I think my idea of the perfect Saturday night movie could be summed up as: smart, funny, sexy. Let's say a heist-type movie with plenty of twists, two smouldering stars with some chemistry and a script crackling with wit and intelligence. I so wish that that was an accurate description of Duplicity. It isn't a million miles away. A story about a couple of ex-intelligence officers working in the corporate world, two rival corporations, plot twists, intrigue, sex and money, some laughs and, well, at least one smouldering star, this is a film which is close to hitting the mark but lacking the bite to really bring it home.
Director Tony Gilroy has worked primarily as a screenwriter and adapter (credits range from State of Play to the Bourne franchise and Armageddon) making his directorial debut with Michael Clayton. I didn't see that but it did at least look interesting and a quick glance at the tomatometer looks encouraging. Tom Wilkinson gets another nod in Duplicity playing the fastidious boss Walter Tully with Paul Giamatti as his nemesis and rival Richard Garsik. Julia Roberts and Clive Owen complete the classy cast as the corporate spies with a history. Only half of that quartet are really firing; Giamatti grimacing to full effect with those unique teeth and Roberts. . . I'm fighting hard to resist a quip here. . . actually the thing about Julia Roberts is that the more I watch her the more I'm genuinely impressed by her. She knows exactly how to give a look that's loaded, knows how to wring the most out of a script and most important of all pulls of the hardest trick of all (especially in a film like this): making it all look spontaneous.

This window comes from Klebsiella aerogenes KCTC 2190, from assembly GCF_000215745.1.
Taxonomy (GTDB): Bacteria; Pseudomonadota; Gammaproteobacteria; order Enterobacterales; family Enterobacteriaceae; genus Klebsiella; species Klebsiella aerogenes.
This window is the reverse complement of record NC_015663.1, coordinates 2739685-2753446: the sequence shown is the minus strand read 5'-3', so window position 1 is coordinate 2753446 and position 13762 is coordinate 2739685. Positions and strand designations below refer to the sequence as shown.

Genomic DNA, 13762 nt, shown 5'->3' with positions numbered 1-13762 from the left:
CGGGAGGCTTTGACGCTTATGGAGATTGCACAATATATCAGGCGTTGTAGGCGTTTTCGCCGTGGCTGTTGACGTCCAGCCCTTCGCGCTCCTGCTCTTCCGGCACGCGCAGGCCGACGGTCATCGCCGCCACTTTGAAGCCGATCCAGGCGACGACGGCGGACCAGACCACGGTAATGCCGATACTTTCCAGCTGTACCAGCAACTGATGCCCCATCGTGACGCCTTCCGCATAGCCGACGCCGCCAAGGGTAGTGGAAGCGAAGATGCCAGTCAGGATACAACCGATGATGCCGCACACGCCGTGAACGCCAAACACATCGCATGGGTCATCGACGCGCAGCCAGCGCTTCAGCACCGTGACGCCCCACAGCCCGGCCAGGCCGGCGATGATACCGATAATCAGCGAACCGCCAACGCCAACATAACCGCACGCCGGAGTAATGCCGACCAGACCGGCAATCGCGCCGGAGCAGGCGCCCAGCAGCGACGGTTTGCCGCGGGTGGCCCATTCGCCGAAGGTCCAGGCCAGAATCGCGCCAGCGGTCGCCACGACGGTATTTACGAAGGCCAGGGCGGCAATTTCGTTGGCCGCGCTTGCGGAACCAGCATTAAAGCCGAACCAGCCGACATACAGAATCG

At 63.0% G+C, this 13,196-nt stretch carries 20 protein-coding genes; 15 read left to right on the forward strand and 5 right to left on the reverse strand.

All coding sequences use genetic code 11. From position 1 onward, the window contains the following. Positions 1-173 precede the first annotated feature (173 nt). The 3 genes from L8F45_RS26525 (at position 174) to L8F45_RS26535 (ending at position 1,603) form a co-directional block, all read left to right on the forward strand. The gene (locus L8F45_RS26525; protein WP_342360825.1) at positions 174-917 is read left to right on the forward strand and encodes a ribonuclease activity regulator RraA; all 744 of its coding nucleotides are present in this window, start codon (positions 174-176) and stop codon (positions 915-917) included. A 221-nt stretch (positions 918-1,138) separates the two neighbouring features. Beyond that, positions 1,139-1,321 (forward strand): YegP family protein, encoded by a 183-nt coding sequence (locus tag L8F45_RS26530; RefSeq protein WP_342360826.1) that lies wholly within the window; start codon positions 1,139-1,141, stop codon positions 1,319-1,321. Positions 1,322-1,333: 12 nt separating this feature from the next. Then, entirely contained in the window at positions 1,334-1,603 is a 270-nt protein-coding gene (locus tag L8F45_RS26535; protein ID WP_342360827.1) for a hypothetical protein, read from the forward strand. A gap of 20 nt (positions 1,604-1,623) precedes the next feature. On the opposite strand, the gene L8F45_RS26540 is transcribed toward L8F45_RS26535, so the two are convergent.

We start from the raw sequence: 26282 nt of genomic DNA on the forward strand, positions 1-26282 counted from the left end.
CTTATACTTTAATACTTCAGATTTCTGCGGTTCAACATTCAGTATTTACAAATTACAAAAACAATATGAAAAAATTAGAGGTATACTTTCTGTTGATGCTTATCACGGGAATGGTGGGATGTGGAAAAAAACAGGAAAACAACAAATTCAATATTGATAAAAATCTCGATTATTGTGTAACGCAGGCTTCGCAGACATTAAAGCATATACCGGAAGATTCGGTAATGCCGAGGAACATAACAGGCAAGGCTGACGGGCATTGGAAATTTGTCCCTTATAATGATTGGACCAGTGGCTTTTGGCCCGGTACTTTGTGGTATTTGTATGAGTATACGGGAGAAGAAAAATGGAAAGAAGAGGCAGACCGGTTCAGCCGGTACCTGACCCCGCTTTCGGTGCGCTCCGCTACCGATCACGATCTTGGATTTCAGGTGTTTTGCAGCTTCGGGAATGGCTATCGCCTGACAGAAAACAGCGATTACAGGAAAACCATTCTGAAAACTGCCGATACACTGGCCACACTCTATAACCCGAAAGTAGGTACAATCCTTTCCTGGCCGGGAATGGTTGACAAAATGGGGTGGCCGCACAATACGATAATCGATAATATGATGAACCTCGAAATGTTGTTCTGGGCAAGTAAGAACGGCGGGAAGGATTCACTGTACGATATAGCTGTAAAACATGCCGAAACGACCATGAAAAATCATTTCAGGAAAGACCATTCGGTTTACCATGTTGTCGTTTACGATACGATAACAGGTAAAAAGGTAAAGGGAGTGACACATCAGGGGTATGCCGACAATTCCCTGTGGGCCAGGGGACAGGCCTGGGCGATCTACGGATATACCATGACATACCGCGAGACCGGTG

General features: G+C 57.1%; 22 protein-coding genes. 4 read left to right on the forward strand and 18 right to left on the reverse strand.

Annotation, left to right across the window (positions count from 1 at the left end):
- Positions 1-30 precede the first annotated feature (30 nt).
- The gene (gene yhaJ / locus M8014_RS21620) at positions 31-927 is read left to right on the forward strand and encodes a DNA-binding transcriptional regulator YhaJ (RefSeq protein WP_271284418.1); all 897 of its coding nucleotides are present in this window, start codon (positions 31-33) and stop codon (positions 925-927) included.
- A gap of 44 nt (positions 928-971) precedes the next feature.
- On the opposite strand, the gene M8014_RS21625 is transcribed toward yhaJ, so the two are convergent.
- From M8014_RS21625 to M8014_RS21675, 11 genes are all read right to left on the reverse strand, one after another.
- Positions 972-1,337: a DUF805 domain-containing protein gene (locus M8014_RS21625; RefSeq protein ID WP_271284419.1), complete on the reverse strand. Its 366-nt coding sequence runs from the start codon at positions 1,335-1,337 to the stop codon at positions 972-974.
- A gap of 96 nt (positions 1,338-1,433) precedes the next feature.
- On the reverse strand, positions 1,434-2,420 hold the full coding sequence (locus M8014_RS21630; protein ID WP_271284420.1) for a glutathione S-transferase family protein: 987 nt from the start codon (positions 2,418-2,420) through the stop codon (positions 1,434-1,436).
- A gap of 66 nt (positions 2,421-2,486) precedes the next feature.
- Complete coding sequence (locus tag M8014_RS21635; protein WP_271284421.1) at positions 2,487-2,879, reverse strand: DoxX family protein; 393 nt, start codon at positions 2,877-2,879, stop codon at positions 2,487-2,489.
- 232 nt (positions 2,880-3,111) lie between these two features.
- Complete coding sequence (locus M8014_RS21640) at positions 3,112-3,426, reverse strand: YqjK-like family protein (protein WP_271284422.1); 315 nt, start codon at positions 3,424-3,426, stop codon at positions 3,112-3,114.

The plot isn't quite as clever as it thinks it is and the script certainly has its moments but doesn't sustain over the course of the film. The really crucial missing ingredient is the chemistry between the two leads. I've never been wholly convinced by Clive Owen but the idea that he could be a future Bond should be well and truly put to bed after this outing. I'm beginning to sound harsher than I mean to, it's an enjoyable film, but not one I'd be thrilled to see repeated on some rainy Saturday night.